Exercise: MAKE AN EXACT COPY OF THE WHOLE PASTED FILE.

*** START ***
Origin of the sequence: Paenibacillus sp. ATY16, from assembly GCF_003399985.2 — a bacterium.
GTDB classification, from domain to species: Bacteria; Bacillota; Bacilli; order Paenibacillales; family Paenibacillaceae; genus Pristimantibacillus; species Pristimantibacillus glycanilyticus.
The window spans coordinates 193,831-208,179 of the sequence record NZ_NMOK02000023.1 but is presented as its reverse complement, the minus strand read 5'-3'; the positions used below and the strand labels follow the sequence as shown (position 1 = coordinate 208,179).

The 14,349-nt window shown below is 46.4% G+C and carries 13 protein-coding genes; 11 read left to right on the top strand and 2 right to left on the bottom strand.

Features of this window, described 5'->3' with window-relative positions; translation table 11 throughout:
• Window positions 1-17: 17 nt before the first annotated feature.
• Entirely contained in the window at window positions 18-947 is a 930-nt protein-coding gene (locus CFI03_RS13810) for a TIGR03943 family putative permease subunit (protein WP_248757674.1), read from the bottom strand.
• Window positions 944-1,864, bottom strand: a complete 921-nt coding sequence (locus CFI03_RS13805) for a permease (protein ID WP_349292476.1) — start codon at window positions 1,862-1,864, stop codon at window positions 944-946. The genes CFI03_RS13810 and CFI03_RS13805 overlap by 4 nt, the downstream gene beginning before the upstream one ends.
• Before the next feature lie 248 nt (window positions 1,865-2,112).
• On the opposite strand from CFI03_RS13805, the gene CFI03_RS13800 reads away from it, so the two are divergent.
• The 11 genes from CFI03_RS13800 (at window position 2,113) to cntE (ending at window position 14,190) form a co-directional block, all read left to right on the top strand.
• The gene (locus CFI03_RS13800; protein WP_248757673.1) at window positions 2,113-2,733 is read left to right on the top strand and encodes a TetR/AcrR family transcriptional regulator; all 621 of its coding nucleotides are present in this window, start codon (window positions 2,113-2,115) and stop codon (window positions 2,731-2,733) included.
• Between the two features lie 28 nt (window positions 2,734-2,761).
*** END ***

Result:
Origin of the sequence: Paenibacillus sp. ATY16, from assembly GCF_003399985.2 — a bacterium.
GTDB classification, from domain to species: Bacteria; Bacillota; Bacilli; order Paenibacillales; family Paenibacillaceae; genus Pristimantibacillus; species Pristimantibacillus glycanilyticus.
The window spans coordinates 193,831-208,179 of the sequence record NZ_NMOK02000023.1 but is presented as its reverse complement, the minus strand read 5'-3'; the positions used below and the strand labels follow the sequence as shown (position 1 = coordinate 208,179).

The 14,349-nt window shown below is 46.4% G+C and carries 13 protein-coding genes; 11 read left to right on the top strand and 2 right to left on the bottom strand.

Features of this window, described 5'->3' with window-relative positions; translation table 11 throughout:
• Window positions 1-17: 17 nt before the first annotated feature.
• Entirely contained in the window at window positions 18-947 is a 930-nt protein-coding gene (locus CFI03_RS13810) for a TIGR03943 family putative permease subunit (protein WP_248757674.1), read from the bottom strand.
• Window positions 944-1,864, bottom strand: a complete 921-nt coding sequence (locus CFI03_RS13805) for a permease (protein ID WP_349292476.1) — start codon at window positions 1,862-1,864, stop codon at window positions 944-946. The genes CFI03_RS13810 and CFI03_RS13805 overlap by 4 nt, the downstream gene beginning before the upstream one ends.
• Before the next feature lie 248 nt (window positions 1,865-2,112).
• On the opposite strand from CFI03_RS13805, the gene CFI03_RS13800 reads away from it, so the two are divergent.
• The 11 genes from CFI03_RS13800 (at window position 2,113) to cntE (ending at window position 14,190) form a co-directional block, all read left to right on the top strand.
• The gene (locus CFI03_RS13800; protein WP_248757673.1) at window positions 2,113-2,733 is read left to right on the top strand and encodes a TetR/AcrR family transcriptional regulator; all 621 of its coding nucleotides are present in this window, start codon (window positions 2,113-2,115) and stop codon (window positions 2,731-2,733) included.
• Between the two features lie 28 nt (window positions 2,734-2,761).